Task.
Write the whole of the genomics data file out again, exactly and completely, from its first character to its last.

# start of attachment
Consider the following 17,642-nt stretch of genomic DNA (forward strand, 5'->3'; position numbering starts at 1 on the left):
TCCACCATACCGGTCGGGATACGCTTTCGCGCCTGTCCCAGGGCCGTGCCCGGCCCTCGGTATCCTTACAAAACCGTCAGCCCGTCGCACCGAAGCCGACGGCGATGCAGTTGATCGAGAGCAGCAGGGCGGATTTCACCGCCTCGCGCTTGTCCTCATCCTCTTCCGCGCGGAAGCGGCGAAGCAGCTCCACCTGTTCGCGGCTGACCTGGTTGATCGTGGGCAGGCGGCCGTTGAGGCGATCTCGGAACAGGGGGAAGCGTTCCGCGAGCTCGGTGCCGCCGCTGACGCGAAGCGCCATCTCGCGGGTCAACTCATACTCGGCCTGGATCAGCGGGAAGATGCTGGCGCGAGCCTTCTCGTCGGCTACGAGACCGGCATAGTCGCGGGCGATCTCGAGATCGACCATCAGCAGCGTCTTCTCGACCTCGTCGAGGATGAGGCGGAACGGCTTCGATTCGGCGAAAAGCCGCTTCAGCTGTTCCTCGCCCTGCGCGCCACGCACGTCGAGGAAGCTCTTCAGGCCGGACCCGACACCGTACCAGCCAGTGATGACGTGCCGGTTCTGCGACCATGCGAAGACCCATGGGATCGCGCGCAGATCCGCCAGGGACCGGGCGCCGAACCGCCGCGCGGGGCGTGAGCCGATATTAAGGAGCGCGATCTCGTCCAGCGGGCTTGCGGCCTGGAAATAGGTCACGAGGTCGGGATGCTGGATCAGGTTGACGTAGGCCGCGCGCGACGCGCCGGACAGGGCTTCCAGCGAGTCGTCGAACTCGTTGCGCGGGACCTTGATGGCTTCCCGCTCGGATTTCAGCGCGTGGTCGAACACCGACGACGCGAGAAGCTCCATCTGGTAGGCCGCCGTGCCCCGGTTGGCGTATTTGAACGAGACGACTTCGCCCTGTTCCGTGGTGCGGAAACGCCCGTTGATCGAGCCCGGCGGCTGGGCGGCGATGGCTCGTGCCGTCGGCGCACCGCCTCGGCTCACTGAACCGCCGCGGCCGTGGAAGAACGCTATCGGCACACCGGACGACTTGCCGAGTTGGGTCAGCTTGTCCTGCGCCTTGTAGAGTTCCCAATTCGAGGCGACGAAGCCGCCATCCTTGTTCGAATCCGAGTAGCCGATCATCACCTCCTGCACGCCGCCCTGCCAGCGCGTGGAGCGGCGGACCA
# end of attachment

Consider the following 17,642-nt stretch of genomic DNA (forward strand, 5'->3'; position numbering starts at 1 on the left):
TCCACCATACCGGTCGGGATACGCTTTCGCGCCTGTCCCAGGGCCGTGCCCGGCCCTCGGTATCCTTACAAAACCGTCAGCCCGTCGCACCGAAGCCGACGGCGATGCAGTTGATCGAGAGCAGCAGGGCGGATTTCACCGCCTCGCGCTTGTCCTCATCCTCTTCCGCGCGGAAGCGGCGAAGCAGCTCCACCTGTTCGCGGCTGACCTGGTTGATCGTGGGCAGGCGGCCGTTGAGGCGATCTCGGAACAGGGGGAAGCGTTCCGCGAGCTCGGTGCCGCCGCTGACGCGAAGCGCCATCTCGCGGGTCAACTCATACTCGGCCTGGATCAGCGGGAAGATGCTGGCGCGAGCCTTCTCGTCGGCTACGAGACCGGCATAGTCGCGGGCGATCTCGAGATCGACCATCAGCAGCGTCTTCTCGACCTCGTCGAGGATGAGGCGGAACGGCTTCGATTCGGCGAAAAGCCGCTTCAGCTGTTCCTCGCCCTGCGCGCCACGCACGTCGAGGAAGCTCTTCAGGCCGGACCCGACACCGTACCAGCCAGTGATGACGTGCCGGTTCTGCGACCATGCGAAGACCCATGGGATCGCGCGCAGATCCGCCAGGGACCGGGCGCCGAACCGCCGCGCGGGGCGTGAGCCGATATTAAGGAGCGCGATCTCGTCCAGCGGGCTTGCGGCCTGGAAATAGGTCACGAGGTCGGGATGCTGGATCAGGTTGACGTAGGCCGCGCGCGACGCGCCGGACAGGGCTTCCAGCGAGTCGTCGAACTCGTTGCGCGGGACCTTGATGGCTTCCCGCTCGGATTTCAGCGCGTGGTCGAACACCGACGACGCGAGAAGCTCCATCTGGTAGGCCGCCGTGCCCCGGTTGGCGTATTTGAACGAGACGACTTCGCCCTGTTCCGTGGTGCGGAAACGCCCGTTGATCGAGCCCGGCGGCTGGGCGGCGATGGCTCGTGCCGTCGGCGCACCGCCTCGGCTCACTGAACCGCCGCGGCCGTGGAAGAACGCTATCGGCACACCGGACGACTTGCCGAGTTGGGTCAGCTTGTCCTGCGCCTTGTAGAGTTCCCAATTCGAGGCGACGAAGCCGCCATCCTTGTTCGAATCCGAGTAGCCGATCATCACCTCCTGCACGCCGCCCTGCCAGCGCGTGGAGCGGCGGACCA